Celebrate the best of humanity.
 
Welcome, guest! Login or Register
 

EXPLORER HERO:
BESSIE COLEMAN
by Jaydah from Brooklyn

Bessie Coleman (www.firstflight.org)

To me a hero is someone who sets goals for themselves; they believe in rights for others; they are also brave, smart, and able to persevere. I chose Bessie Coleman as my hero, she was the first black woman to become an airplane stunt woman and she also succeeded in getting her pilot's license. Bessie is my hero because she is an influence to the black culture. She was a determined, fearless and an ambitious black African-American woman. She was determined to be the first black lady to fly airplanes and do stunts. In my opinion Ms. Coleman was a good influence for African-American men and women.

Bessie Coleman had many accomplishments throughout her life. She was the first black lady to earn her pilot's license but had to overcome some racial obstacles. When she first went to apply for an aviation school in America, they denied her because, during that period of time; they were not accepting blacks for the flight school. Bessie took it upon herself and learned French and moved to France to pursue her dreams. By the same token, she as an African- American woman broke barriers during a time of both gender and racial discrimination. After her several course lessons in France, she came back and got the job only men were able to do in America - Bessie became a stunt woman that flew aircraft. Coleman became popular for her aircraft stunts, such as the Barrel rolls, loop-the-loop, and a 2,500-foot parachute jump. She became famous after her plane gave out on her. She stated, as she recovered, "TELL THEM AS SOON AS I CAN WALK I'M GOING TO FLY!" (Bolden 22) Bessie drew huge crowds to air plane shows in New York, Boston, and in Chicago.

Bessie Coleman should be admired during Black History Month. I feel she should be admired because Bessie was the first black woman to become a pilot. She earned her license and pursued her dreams. She also inspired many black women with the dream of becoming a pilot. In 1937, Bessie was also the first African-American to receive a commercial pilot's license and was a co-founder of an aviation school in Chicago. She made many changes in the world for young black boys and girls.

Bessie Coleman has made many fantastic contributions to the world during her time and for the future. When Bessie came back from France and got her license, she returned to America which caused the United States to accept blacks to study aviation flight in America. After she recovered from her first plane accident, her ambition caused her to create huge crowds at airshows because people loved seeing her doing the air stunts. Because of that, Coleman become more famous. She changed the rules of the flying jobs in America. Instead of men just flying planes and doing stunts in the air, Bessie changed it to both men and women.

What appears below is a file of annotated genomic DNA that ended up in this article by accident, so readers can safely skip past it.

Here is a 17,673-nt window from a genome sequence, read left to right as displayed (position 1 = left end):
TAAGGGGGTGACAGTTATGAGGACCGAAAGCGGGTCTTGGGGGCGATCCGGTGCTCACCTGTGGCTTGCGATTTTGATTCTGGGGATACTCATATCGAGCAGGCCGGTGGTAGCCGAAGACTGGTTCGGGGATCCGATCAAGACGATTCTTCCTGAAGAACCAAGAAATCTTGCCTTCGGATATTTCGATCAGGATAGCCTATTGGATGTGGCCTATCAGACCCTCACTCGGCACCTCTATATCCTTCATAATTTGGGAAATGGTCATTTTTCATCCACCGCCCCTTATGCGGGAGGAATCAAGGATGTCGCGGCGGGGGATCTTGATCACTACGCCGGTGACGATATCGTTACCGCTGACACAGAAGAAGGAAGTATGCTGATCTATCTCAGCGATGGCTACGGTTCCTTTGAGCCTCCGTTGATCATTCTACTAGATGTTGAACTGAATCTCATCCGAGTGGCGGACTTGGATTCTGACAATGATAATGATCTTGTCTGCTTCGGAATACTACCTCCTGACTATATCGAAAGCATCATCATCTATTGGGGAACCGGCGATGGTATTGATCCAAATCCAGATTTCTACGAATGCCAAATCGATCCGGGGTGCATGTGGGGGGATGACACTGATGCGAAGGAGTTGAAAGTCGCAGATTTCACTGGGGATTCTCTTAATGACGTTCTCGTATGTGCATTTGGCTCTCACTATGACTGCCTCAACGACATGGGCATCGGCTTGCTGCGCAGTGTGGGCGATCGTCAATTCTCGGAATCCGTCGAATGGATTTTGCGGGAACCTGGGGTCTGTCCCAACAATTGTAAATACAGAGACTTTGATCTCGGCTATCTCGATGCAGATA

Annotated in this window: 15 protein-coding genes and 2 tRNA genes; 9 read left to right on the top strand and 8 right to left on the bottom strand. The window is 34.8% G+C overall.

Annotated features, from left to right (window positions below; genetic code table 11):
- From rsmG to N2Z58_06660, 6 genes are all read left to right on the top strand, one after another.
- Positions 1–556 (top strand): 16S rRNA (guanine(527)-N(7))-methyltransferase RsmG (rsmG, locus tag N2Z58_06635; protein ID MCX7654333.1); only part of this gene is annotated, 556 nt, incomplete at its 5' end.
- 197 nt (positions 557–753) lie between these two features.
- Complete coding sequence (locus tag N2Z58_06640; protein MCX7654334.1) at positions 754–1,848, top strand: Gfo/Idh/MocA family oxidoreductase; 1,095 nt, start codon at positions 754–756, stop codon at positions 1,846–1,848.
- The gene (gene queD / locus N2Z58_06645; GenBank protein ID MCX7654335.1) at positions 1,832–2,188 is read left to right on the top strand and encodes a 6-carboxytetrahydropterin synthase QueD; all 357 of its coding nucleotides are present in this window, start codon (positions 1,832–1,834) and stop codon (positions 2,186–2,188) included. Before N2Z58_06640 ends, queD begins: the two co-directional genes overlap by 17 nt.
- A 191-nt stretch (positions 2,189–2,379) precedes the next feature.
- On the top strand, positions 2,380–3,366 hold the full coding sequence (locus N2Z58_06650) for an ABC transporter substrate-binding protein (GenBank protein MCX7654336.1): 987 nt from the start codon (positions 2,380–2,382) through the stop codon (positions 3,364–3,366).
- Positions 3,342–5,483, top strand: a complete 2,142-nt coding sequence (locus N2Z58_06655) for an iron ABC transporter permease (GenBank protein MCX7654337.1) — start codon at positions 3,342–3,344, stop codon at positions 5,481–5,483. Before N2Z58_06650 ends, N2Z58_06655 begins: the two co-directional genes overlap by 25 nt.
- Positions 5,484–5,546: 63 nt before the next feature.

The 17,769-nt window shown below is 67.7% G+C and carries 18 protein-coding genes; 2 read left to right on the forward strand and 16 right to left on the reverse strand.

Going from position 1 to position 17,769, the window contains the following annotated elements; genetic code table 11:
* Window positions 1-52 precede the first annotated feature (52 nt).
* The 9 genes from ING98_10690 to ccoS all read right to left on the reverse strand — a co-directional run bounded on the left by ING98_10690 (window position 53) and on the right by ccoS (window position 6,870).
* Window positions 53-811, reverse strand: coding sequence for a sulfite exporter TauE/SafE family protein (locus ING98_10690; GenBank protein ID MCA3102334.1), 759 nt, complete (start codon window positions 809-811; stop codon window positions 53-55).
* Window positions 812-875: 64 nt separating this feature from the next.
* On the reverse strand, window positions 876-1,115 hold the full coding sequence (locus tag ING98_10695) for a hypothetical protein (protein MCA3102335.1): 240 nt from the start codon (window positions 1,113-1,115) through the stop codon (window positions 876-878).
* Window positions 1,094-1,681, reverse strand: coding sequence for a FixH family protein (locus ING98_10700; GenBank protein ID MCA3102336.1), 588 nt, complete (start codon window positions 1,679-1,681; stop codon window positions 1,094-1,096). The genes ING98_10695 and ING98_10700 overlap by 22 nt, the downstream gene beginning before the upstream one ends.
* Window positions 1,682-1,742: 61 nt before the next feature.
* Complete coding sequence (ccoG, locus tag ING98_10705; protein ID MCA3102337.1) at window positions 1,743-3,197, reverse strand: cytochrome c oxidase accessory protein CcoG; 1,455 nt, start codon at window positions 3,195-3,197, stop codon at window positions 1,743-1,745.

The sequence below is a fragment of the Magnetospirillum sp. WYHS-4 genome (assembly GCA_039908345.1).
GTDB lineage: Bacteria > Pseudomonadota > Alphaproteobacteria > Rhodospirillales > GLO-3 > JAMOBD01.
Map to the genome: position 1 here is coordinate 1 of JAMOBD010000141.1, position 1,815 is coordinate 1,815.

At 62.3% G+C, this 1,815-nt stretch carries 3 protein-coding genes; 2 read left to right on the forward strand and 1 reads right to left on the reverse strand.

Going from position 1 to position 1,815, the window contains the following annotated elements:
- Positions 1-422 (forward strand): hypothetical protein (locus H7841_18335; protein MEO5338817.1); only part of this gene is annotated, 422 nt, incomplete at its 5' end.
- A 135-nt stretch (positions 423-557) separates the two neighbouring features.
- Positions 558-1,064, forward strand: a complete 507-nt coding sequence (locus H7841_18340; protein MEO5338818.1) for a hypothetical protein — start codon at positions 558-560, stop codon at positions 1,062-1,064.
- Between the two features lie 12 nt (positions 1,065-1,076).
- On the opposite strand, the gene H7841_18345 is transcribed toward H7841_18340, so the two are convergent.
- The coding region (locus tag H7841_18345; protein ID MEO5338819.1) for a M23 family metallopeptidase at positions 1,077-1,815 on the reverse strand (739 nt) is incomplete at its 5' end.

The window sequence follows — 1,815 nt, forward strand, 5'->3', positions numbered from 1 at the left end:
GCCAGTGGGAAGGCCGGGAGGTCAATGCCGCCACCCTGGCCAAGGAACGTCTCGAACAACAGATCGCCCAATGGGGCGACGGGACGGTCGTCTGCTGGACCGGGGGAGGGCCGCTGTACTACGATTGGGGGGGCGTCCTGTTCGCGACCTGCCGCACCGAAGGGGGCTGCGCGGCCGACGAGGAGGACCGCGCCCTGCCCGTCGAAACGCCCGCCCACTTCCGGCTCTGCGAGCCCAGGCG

I feel that Bessie Coleman was a success towards blacks. It was a difficult time in history where black women did not have the opportunity to explore different types of outside jobs nor do things men did, like fly planes and do stunts, but Coleman took it upon herself and changed things around in order to pursue her dreams. Bessie Coleman opened up the honors for blacks to go to an aviation school and earn their pilot's license, in order to pursue their dreams. Ms. Coleman left her greatest legacy by stating her famous quote: "If I can create the minimum of my plans and desire, there shall be no regrets" (Bolden 24).


Written by Jaydah from Brooklyn
Last changed on: 9/27/2016 11:44:05 AM

Bessie Coleman U.S. Centennial of Flight Commission

Bessie Coleman bessiecoleman.com

Read about James Herman Banning MY HERO story by James from Spokane

National Museum of African American History and Culture

MY HERO Gallery Bessie Coleman by Marilyn Huerta

Bolden, Tonya. Portraits of African-American Heros. New York : Scholastic

suggest a book crate your own hero page
 
   

More Featured Explorer Heroes
Like us on facebook:
Follow us...
about | features | participate | educators | privacy policy | site map

(c)2010 The My Hero Project, Inc. All rights reserved.
Technical errors or questions? support@myheroproject.org